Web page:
mRNA-based vaccines need to come out of the freezer

The first The successful attempt to transport vaccines over long distances was crude but ingenious. In 1803, seven years after Edward Jenner demonstrated that inoculations of the lymph from cowpox pustules could protect against smallpox, a group of 22 orphaned boys embarked from La Coruña on a ship bound for the American colonies of Spain. Two were deliberately infected with cowpox. When pustules developed, Francisco Xavier de Balmis y Berenguer, the doctor who had organized the expedition, used the lymph to inoculate two more. And so on, until the ship arrived, just over two months later, and vaccines could be given to residents.

It was a splendid success. Thousands of people across the empire, as far north as Mexico, as far south as Peru, and (after a further expedition across the Pacific) as far west as the Philippines, were vaccinated. Even today, although the use of orphans for them is discouraged, the concept of vaccine preservation chains lives on, with “cold chains” of refrigerators or freezers being routinely employed to preserve heat-sensitive material being moved from one place to another. to another.

But cold chains are not ideal, especially in countries with dubious electricity supplies and a lack of technicians to keep them in perfect condition. Therefore, forms of heat stabilizing vaccines are therefore constantly in demand. And two may be available soon for some of the more heat-sensitive of the lot, omRNA newly developed vaccines against SARSWOV-2, the agent of covid-19.

The Pfizer version of this vaccine is particularly demanding. It should be stored at around -70°C. But even Moderna’s offering requires around -20°C. And the problem will soon increase, because theRNA The approach to vaccine production is being extended to other diseases, including cancers and infections. In January 2022, a transnational group called the Coalition for Epidemic Preparedness Innovations (CEPI), therefore, makes a plea for new ways to preserve and deliver mRNA vaccines. So far, it has received more than 70 proposals, of which two in particular, from companies called 20Med and Vaxxas, look promising.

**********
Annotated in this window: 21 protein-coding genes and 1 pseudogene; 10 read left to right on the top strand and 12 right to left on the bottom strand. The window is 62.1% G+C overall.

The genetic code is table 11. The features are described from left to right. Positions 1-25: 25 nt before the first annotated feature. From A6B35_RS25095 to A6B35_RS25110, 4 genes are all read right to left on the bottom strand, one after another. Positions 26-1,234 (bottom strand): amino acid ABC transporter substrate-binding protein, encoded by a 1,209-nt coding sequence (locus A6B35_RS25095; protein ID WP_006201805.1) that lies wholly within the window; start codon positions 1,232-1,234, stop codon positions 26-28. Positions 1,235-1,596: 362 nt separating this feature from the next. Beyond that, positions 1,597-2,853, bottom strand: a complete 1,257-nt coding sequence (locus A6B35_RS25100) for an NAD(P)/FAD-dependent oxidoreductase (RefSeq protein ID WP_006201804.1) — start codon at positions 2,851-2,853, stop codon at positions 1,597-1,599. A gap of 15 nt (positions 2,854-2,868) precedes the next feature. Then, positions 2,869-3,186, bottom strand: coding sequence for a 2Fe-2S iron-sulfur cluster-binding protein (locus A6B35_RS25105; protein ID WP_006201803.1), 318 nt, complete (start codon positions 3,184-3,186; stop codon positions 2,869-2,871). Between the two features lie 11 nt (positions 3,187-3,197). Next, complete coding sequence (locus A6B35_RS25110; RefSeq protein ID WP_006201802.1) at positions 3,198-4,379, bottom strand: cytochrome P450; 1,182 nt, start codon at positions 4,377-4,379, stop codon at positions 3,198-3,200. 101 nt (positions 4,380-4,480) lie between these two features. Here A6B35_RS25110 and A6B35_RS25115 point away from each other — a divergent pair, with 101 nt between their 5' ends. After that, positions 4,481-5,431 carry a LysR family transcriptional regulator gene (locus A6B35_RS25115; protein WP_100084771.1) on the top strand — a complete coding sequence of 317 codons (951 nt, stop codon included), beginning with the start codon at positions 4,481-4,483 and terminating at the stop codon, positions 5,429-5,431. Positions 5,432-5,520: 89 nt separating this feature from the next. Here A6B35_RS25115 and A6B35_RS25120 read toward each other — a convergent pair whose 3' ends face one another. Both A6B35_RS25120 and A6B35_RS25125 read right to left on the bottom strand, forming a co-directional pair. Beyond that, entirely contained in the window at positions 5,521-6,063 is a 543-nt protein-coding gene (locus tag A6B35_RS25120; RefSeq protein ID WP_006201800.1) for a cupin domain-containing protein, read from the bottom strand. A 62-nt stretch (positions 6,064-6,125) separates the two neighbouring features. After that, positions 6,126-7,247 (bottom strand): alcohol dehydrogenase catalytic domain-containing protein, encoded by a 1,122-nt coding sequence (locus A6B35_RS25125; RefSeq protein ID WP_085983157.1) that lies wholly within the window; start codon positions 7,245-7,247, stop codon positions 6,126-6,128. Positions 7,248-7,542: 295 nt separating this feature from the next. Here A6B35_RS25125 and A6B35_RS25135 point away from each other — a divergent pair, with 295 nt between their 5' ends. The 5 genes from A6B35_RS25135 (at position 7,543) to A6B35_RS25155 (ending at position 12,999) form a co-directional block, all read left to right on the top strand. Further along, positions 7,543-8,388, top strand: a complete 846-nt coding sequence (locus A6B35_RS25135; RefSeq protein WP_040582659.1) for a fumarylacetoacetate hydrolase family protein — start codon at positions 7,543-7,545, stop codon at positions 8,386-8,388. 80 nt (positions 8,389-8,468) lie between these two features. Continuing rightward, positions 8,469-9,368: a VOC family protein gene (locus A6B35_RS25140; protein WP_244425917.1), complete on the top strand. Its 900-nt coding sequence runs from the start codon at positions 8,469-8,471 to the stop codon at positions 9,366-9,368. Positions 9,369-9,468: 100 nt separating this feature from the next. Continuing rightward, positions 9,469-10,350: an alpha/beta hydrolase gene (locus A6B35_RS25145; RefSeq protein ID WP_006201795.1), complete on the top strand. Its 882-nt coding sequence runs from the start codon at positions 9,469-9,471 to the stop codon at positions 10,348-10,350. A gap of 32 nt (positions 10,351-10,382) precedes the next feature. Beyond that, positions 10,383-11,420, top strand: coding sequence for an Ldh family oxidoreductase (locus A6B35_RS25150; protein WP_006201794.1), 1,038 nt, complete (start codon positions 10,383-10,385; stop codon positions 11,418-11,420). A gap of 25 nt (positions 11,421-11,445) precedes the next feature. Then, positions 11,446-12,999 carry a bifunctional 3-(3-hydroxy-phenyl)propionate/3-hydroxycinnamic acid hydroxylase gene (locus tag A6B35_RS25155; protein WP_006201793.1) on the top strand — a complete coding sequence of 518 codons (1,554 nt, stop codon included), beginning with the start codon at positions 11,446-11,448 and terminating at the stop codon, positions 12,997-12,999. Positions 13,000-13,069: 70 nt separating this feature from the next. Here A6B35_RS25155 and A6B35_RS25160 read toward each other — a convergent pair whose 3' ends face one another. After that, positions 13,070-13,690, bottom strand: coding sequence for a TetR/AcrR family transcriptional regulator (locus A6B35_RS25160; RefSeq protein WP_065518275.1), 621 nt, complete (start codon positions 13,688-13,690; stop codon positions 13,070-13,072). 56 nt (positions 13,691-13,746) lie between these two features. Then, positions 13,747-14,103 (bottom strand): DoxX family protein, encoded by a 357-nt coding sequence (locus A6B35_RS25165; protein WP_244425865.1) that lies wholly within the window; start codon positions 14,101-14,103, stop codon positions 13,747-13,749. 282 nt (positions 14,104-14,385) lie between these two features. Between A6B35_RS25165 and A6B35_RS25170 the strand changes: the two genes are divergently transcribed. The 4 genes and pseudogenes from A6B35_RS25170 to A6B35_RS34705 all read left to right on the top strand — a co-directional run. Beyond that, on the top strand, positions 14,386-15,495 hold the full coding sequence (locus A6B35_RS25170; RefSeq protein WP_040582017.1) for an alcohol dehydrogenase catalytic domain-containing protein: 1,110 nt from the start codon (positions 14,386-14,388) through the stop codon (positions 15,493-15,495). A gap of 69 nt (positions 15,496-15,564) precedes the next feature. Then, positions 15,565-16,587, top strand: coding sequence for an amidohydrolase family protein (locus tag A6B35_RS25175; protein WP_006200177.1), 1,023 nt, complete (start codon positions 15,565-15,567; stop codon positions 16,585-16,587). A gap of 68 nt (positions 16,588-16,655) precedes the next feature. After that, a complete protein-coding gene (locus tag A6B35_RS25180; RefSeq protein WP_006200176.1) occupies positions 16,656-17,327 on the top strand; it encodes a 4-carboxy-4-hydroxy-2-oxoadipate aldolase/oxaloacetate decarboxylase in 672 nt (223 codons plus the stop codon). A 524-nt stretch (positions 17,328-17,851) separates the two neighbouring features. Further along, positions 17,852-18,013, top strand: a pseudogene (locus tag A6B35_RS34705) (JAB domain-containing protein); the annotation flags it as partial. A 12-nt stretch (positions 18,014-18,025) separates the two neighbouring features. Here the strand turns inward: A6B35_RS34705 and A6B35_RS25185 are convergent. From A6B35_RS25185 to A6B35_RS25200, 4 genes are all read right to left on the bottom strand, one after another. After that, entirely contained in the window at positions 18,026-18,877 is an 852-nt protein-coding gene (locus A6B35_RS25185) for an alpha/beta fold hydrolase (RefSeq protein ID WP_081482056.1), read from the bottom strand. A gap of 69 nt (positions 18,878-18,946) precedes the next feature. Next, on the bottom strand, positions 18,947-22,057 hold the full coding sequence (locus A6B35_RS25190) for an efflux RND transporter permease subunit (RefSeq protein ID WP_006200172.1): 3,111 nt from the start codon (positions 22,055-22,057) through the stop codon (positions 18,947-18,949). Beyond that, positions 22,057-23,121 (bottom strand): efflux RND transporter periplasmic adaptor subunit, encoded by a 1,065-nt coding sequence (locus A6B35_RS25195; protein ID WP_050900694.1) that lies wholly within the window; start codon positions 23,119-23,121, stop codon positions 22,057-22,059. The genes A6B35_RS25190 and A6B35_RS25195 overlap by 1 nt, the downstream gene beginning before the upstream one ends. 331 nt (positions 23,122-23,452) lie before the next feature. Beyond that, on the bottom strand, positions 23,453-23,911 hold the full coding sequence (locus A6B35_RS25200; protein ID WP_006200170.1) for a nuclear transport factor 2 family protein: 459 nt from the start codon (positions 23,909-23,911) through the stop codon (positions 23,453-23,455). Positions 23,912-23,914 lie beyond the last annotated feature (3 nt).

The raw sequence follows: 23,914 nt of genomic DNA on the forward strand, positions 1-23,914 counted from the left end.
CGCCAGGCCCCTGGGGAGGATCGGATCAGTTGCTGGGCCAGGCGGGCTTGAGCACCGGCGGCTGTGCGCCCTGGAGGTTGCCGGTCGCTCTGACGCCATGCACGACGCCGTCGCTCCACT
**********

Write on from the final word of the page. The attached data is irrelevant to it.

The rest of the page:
Messenger RNA Vaccines, to give the full name, have a couple of components, both of which are sensitive to heat. The first, ohRNA itself is a form of genetic material that encodes a piece of viral protein. When produced by subcellular factories called ribosomes, which translate the RNAPost, this protein fragment trains the immune system to recognize and fight the virus. The other component is an oily layer of lipid nanoparticles (LNPs) where the RNA it’s packaged for protection until it reaches its target, but still allows it to be exposed to cells in a way that triggers an immune response.

The approach developed by 20Med improves the protective shield, without compromising the content’s ability to trigger immunity, by replacing the LNPs with proprietary polymers of composition not yet disclosed. These preserve the RNA from degradation to reaching its destination. This version still requires cooling, but not below freezing. Something between 2°C and 8°C is fine, so all you need is a standard fridge.

Vaxxas’ approach is more radical. Its researchers are developing a dry vaccine delivered by skin patches armed with thousands of tiny needles. When a patch is applied, needles penetrate the surface and deliver the vaccine to the immune cell-rich layers below.

A piece of good luck

The point of doing this is that removing water from a vaccine stabilizes it. The main factor drivingRNA the degradation in storage is hydrolysis – the breaking by water of the chemical bonds that hold a molecule together. Even a change in a m threadRNA can prevent it from working properly. Less water means less hydrolysis, and that means less damage.

The resulting product stability means that patches can be distributed by mail instead of using a special courier or delivery company. They can also be stored for use in future outbreaks. And there is one more benefit. Using patches in this way eliminates the need to train people to administer doses by injection, as applying a patch is easy.

Both new approaches are still in the early stages of development. But Richard Hatchett, CEPIhead of, rate mRNAVaccine-based vaccines will be “an important part of our arsenal to prepare for future emerging diseases.” The ability to develop, manufacture and distribute effective vaccines will be vital. Xavier de Balmis would have been proud.

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